Seven years later, the Edgecumbe Floods struck and over 1,000 animals were left behind in the town and the fire service wouldn’t go back in because there were no people left in the town. Many animals died needlessly. If it wasn’t for the massive efforts by the animal rescue volunteers, more would have died. One story was that of a woman who wanted to return to rescue her horse was refused entry at the cordon. As a result, she swam across the flooded Rangitāiki river with some ropes to rescue her horses. Simply put, saving animals in disasters saves human lives. Indeed, leading scholars in this area have stated “Pet ownership is the single most common factor associated with human evacuation failure that can be positively affected when the threat of disaster is imminent”. Studies have also found that the phycological impact of pet loss can be just as traumatic as losing one’s home or even another family member.
As the US passes yet another federal law to improve animal welfare in disasters through the passage of the Planning for Animal Wellbeing (PAW) Act, mandating FEMA (the US NEMA equivalent) to lead improvements across a number of areas, New Zealand has not even made any effort to introduce basic animal disaster laws despite in 2019, a report being presented by Gareth Hughes MP and the Craig Fugate the former Administrator of FEMA during the post-Hurricane Katrina reform period. The Director of Civil Defence at the time noted the report as a “worthy piece of work that raises a number of important matters for consideration” and “matters raised in the report specific to this regulation (National CDEM Plan) will be considered in the scope of the review”.
New Zealand is failing animals and is no longer world leader in animal welfare.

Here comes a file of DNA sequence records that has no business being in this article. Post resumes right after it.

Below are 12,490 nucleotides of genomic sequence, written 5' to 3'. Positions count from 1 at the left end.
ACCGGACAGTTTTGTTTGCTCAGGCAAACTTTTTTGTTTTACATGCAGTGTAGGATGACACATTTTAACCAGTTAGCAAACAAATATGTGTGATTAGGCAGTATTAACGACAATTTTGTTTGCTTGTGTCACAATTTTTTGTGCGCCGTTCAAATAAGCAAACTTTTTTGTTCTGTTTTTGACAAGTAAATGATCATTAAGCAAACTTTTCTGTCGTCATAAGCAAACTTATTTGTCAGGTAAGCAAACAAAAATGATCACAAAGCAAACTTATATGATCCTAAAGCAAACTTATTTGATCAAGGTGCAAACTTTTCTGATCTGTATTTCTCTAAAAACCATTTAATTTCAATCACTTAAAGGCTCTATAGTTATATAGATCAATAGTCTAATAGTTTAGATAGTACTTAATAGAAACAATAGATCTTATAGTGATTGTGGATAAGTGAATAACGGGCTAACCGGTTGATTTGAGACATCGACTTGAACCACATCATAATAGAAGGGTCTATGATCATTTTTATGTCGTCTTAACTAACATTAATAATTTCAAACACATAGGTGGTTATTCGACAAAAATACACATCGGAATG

It is unusual, that a dog specific regulation is being proposed under the Animal Welfare Act, and not the Dog Control Act 1996. By doing so, it will place further demand on charities like the SPCA to enforce the laws of parliament despite dog control being funded as a core function of council through dog control registration fees. There is little point introducing another law, where the compliance function is not sufficiently resourced for existing provisions.
If the proposed regulation is to sit under the Animal Welfare Act 1999, then it should not be species specific – any chained sentient animal is at equal risk and should be afforded the same statutory protection. If the regulation is to be dog specific, then a clause should be made that makes it also an offence under the Dog Control Act 1996 to allow for enforcement by local government animal control. This would also mean that Kapiti Coast District Council would not have to be lone champion in this space, trying to address the issue with a limited sanction. Such legal provisions are already used such as making certain offences under the Dog Control Act 1999 an offence under the Animal Welfare Act 1990 (section 174) and regulations can also be made under the Dog Control Act 1996 to create a mirrored statutory instrument to ensure regulatory compliance can be undertaken by local authorities.
We need changes to introduce animal disaster law in New Zealand. The proposed regulations are a good opportunity to start making improvements in this space.
I encourage you to make a submission to MPI on the proposed regulations, recommending:
Email your feedback on the proposals by 5pm on 15 March, 2023 to email@example.com. You are welcome to cut and paste the above if it helps.